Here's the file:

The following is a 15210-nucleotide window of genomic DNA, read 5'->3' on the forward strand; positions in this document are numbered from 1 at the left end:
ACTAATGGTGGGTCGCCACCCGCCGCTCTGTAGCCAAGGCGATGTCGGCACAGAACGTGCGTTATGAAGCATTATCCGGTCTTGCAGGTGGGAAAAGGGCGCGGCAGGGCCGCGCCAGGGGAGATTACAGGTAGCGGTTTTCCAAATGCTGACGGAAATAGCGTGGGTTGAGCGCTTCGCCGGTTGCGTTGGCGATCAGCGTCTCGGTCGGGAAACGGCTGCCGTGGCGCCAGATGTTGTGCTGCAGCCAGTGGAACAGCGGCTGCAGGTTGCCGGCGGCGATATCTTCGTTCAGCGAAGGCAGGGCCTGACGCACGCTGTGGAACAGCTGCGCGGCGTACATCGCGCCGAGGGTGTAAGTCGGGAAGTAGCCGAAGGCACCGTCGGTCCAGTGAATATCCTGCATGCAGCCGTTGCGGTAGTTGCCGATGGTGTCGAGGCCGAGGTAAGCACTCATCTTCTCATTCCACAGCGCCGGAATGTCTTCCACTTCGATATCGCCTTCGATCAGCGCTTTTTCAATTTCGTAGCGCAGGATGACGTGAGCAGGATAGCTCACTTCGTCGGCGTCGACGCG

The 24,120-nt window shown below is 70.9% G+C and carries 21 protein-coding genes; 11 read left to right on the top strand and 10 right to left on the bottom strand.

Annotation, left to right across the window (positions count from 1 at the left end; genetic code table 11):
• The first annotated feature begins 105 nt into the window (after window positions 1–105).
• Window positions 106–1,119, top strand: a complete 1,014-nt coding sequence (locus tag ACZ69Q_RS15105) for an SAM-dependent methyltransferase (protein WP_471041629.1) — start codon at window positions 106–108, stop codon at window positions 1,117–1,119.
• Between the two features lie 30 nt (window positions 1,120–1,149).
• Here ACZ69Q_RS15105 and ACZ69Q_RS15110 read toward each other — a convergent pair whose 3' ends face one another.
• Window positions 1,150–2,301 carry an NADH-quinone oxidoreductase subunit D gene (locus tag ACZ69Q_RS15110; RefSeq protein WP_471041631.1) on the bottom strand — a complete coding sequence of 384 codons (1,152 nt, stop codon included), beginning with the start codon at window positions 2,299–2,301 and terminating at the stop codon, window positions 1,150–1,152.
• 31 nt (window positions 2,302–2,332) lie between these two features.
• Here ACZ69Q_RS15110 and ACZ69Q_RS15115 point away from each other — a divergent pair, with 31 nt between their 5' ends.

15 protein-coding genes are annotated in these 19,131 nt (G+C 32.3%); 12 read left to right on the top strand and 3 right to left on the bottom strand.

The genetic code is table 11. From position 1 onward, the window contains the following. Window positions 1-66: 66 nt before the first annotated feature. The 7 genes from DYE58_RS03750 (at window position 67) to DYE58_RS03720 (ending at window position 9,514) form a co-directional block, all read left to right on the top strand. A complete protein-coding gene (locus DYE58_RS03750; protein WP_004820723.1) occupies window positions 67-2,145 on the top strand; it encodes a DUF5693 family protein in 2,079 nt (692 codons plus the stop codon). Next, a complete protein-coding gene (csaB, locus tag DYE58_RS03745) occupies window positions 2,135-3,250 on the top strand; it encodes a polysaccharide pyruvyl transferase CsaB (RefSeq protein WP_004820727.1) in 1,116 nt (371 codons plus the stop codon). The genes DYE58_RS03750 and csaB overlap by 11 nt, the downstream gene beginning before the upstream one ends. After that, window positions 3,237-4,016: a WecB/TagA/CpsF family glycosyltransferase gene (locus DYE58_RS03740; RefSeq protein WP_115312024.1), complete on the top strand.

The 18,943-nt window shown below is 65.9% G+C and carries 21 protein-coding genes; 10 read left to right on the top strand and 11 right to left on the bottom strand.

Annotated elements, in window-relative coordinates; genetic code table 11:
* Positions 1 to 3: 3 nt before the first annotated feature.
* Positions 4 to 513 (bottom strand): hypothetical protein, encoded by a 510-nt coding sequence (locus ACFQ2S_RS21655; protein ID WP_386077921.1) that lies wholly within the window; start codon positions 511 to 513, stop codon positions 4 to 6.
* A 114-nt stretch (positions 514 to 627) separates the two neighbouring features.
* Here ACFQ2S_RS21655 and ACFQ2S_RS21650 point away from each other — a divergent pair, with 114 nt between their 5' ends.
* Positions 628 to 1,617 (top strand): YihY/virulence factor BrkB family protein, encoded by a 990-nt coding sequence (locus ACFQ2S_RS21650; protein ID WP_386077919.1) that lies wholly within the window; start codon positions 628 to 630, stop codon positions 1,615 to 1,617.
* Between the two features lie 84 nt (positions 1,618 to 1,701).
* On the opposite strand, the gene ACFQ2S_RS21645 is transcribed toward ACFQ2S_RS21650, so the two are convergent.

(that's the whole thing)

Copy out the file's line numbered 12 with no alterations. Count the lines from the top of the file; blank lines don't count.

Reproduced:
15 protein-coding genes are annotated in these 19,131 nt (G+C 32.3%); 12 read left to right on the top strand and 3 right to left on the bottom strand.